You are here

Foreign Components in eRPM

When working with foreign components in eRPM, you'll see question 5.13 on the PAF. This relates to Foreign Components in research or the portion of project work that will be performed outside the United States.

InternationalPAF Question 5.13- Significant Effort Outside of United States - FAQs

The eResearch Proposal Management (eRPM) system Proposal Approval Form (PAF) has a required question 5.13 that relates to the foreign component of work, or the portion of project work that will be performed outside the United States. If the answer is yes, you are asked to select the country(ies) from a drop down list. 

5.13 Question

eRPM Question 5.13:

"Will anyone perform a significant portion of this project outside of the United States?"

Help Text: "Yes" if a significant aspect of the scope of work (SOW) for which U-M is seeking funding will be performed outside of the U.S. It does not matter who will be performing the work outside the U.S. (e.g., a U-M investigator or a collaborator in another country). Nor does it matter who is funding the work, if at all. Funding agencies may require that work performed outside the U.S. be disclosed in the proposal (e.g., NIH requires applicants to disclose “Foreign Components”).

Additional U-M FAQs to Aid in Answering Question 5.13


Per NIH guidance, For post-docs and graduate students that are required to work on their originally approved work remotely from a foreign country due to COVID-19 travel restrictions, where no grant funds are going to a foreign entity, NIH has determined that this scenario does not constitute the performance of a significant scientific element or segment of the project outside the US, as outlined in the NIH Grants Policy Statement definition of a foreign component.

The recipient institution should evaluate the element of the project that is being conducted outside of the United States within the context of the project as a whole when making determinations about significance. Some examples of activities that may be considered a significant element of the project include, but are not limited to:

- collaborations with investigators at a foreign site anticipated to result in co-authorship

- use of facilities or instrumentation at a foreign site

- receipt of financial support or resources from a foreign entity

Yes.  There are three potential reporting requirements in this scenario:


  1. Foreign Component: For proposals and progress reports, you will need to account for this visitor as a “Foreign Component” if (a) s/he is performing a significant element of the project and (b) s/he is performing at least some portion of the project outside of the United States.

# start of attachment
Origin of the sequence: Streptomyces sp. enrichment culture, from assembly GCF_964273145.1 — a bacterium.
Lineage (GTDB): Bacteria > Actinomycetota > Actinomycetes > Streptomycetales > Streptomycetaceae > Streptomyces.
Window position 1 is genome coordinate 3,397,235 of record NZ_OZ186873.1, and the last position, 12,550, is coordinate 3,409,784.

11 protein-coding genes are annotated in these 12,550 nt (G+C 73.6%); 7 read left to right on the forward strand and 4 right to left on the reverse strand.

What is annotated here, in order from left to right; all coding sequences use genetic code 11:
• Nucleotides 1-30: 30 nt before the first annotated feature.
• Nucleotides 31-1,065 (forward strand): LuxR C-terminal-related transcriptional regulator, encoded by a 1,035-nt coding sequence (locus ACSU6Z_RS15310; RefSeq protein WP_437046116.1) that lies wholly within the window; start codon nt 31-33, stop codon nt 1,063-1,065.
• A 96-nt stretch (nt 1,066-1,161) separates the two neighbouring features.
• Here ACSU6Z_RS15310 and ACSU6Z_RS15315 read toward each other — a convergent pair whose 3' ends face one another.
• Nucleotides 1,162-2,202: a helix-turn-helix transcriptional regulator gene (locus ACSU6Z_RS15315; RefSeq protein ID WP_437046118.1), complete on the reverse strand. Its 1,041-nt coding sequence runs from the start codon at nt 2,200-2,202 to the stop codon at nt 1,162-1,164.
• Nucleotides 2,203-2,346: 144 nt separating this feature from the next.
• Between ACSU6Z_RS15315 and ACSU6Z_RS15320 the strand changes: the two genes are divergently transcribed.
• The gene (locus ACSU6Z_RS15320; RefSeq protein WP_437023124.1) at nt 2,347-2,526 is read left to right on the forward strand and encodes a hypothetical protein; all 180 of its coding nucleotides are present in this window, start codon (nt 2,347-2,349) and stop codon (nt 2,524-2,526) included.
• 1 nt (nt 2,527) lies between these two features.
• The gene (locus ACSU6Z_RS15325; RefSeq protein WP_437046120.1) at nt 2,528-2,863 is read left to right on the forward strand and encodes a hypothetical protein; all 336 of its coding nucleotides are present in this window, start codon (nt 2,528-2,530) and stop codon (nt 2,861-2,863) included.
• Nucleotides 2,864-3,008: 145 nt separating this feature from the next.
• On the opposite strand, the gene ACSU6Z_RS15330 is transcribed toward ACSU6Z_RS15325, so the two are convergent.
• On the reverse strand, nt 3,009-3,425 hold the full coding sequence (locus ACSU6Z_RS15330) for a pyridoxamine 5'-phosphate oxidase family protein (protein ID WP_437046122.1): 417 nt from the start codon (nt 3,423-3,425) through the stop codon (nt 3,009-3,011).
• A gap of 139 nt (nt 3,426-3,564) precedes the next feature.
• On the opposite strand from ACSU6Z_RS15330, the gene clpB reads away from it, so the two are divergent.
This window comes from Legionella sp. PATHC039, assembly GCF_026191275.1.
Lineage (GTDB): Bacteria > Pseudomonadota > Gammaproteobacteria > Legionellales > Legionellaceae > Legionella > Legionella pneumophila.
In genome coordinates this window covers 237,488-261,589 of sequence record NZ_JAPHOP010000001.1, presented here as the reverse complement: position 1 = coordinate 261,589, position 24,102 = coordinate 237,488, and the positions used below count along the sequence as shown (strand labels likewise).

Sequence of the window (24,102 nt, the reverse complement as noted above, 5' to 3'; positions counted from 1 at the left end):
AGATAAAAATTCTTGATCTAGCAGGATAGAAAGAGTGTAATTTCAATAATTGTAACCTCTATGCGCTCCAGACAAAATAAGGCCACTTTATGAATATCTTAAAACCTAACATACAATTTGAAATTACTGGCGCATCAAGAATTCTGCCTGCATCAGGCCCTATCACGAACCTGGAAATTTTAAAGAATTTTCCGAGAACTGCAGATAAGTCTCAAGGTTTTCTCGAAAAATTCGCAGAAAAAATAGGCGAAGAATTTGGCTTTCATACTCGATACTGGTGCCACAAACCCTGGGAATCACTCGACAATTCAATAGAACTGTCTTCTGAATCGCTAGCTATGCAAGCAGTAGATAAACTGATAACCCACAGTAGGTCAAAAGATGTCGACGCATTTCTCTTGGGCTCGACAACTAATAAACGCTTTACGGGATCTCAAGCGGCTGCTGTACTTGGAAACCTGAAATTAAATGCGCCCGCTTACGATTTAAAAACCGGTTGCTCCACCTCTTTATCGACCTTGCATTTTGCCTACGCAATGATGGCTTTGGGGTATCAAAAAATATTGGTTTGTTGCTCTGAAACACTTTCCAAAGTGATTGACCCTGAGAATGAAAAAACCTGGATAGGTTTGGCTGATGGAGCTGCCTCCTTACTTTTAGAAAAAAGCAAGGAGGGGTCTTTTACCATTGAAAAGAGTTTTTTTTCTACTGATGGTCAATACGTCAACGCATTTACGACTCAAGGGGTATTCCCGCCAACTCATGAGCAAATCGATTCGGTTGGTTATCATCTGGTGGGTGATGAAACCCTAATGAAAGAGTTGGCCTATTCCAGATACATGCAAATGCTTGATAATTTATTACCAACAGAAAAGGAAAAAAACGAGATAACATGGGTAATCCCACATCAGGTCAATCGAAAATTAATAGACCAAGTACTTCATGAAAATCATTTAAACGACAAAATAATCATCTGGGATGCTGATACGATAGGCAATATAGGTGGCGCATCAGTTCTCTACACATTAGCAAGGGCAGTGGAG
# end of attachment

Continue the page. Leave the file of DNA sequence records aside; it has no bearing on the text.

2. Other Support: For proposals and progress reports, the visitor should be disclosed as a source of non-monetary Other Support.
  3. Project Personnel: For progress reports, the visitor should be identified as a participant if s/he has worked at least one person month per year on the project during the reporting period, regardless of funding source.

Yes. You may not perform a significant scientific element or segment of an NIH-funded project outside the U.S. without prior NIH approval. Per NIH Grants Policy Statement “Adding a foreign component under a grant to a domestic or foreign organization requires NIH prior approval.”

The NIH definition of “foreign component” states that “extensive foreign travel by recipient project staff for the purpose of data collection, surveying, sampling, and similar activities” is a “foreign component.” 

Please reach out to your NIH Grants Management Specialist or Program Officer to confirm whether or not these individuals need to be listed. When required, disclosure of foreign co-authors to the NIH should occur prior to publication. Other sponsors have not specifically commented on this. Should you have questions, please consult your ORSP Project Representative.

Just because your sponsor is a foreign entity doesn’t mean your project has a foreign component. It’s where the work is performed that determines whether there’s a foreign component. 


This is not performance of a portion of the project and you should answer "no" unless the work is performed in a foreign country.

Same as above. (See answer to “What if the sponsor is a foreign entity.”)

References and Resources

ORSP Standard Operating Procedures (SOPs)


  • If you have questions (that are not related to your school’s or college’s implementation of this policy), reach out to your ORSP project representative.